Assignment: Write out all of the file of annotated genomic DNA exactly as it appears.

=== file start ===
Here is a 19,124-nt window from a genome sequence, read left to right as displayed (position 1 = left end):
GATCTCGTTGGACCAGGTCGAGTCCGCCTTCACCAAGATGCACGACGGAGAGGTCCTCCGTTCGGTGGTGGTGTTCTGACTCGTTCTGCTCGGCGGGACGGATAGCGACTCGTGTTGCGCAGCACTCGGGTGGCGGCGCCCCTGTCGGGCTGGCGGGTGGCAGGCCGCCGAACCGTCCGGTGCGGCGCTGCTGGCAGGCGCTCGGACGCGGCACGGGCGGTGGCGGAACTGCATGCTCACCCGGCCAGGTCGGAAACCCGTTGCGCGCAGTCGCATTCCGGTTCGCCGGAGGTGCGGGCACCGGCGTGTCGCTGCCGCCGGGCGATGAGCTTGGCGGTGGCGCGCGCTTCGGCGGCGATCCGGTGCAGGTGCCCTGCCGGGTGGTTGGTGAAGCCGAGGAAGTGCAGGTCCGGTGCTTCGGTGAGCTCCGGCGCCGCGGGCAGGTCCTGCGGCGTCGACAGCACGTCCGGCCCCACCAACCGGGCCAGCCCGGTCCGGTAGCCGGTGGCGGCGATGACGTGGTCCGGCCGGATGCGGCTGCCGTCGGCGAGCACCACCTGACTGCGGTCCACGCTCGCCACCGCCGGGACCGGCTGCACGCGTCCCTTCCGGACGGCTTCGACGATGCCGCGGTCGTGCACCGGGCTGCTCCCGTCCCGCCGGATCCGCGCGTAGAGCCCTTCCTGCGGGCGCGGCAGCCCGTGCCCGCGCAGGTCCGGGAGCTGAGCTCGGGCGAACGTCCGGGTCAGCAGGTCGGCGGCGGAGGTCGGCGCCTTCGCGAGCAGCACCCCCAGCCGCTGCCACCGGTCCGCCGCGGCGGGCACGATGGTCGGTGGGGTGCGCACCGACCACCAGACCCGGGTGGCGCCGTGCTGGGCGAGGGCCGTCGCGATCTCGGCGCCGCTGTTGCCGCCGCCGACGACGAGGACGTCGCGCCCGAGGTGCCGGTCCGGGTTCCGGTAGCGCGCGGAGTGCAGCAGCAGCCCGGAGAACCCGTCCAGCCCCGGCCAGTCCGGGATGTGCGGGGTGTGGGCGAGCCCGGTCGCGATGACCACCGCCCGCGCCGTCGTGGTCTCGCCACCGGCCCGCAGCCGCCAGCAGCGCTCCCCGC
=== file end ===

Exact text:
Here is a 19,124-nt window from a genome sequence, read left to right as displayed (position 1 = left end):
GATCTCGTTGGACCAGGTCGAGTCCGCCTTCACCAAGATGCACGACGGAGAGGTCCTCCGTTCGGTGGTGGTGTTCTGACTCGTTCTGCTCGGCGGGACGGATAGCGACTCGTGTTGCGCAGCACTCGGGTGGCGGCGCCCCTGTCGGGCTGGCGGGTGGCAGGCCGCCGAACCGTCCGGTGCGGCGCTGCTGGCAGGCGCTCGGACGCGGCACGGGCGGTGGCGGAACTGCATGCTCACCCGGCCAGGTCGGAAACCCGTTGCGCGCAGTCGCATTCCGGTTCGCCGGAGGTGCGGGCACCGGCGTGTCGCTGCCGCCGGGCGATGAGCTTGGCGGTGGCGCGCGCTTCGGCGGCGATCCGGTGCAGGTGCCCTGCCGGGTGGTTGGTGAAGCCGAGGAAGTGCAGGTCCGGTGCTTCGGTGAGCTCCGGCGCCGCGGGCAGGTCCTGCGGCGTCGACAGCACGTCCGGCCCCACCAACCGGGCCAGCCCGGTCCGGTAGCCGGTGGCGGCGATGACGTGGTCCGGCCGGATGCGGCTGCCGTCGGCGAGCACCACCTGACTGCGGTCCACGCTCGCCACCGCCGGGACCGGCTGCACGCGTCCCTTCCGGACGGCTTCGACGATGCCGCGGTCGTGCACCGGGCTGCTCCCGTCCCGCCGGATCCGCGCGTAGAGCCCTTCCTGCGGGCGCGGCAGCCCGTGCCCGCGCAGGTCCGGGAGCTGAGCTCGGGCGAACGTCCGGGTCAGCAGGTCGGCGGCGGAGGTCGGCGCCTTCGCGAGCAGCACCCCCAGCCGCTGCCACCGGTCCGCCGCGGCGGGCACGATGGTCGGTGGGGTGCGCACCGACCACCAGACCCGGGTGGCGCCGTGCTGGGCGAGGGCCGTCGCGATCTCGGCGCCGCTGTTGCCGCCGCCGACGACGAGGACGTCGCGCCCGAGGTGCCGGTCCGGGTTCCGGTAGCGCGCGGAGTGCAGCAGCAGCCCGGAGAACCCGTCCAGCCCCGGCCAGTCCGGGATGTGCGGGGTGTGGGCGAGCCCGGTCGCGATGACCACCGCCCGCGCCGTCGTGGTCTCGCCACCGGCCCGCAGCCGCCAGCAGCGCTCCCCGC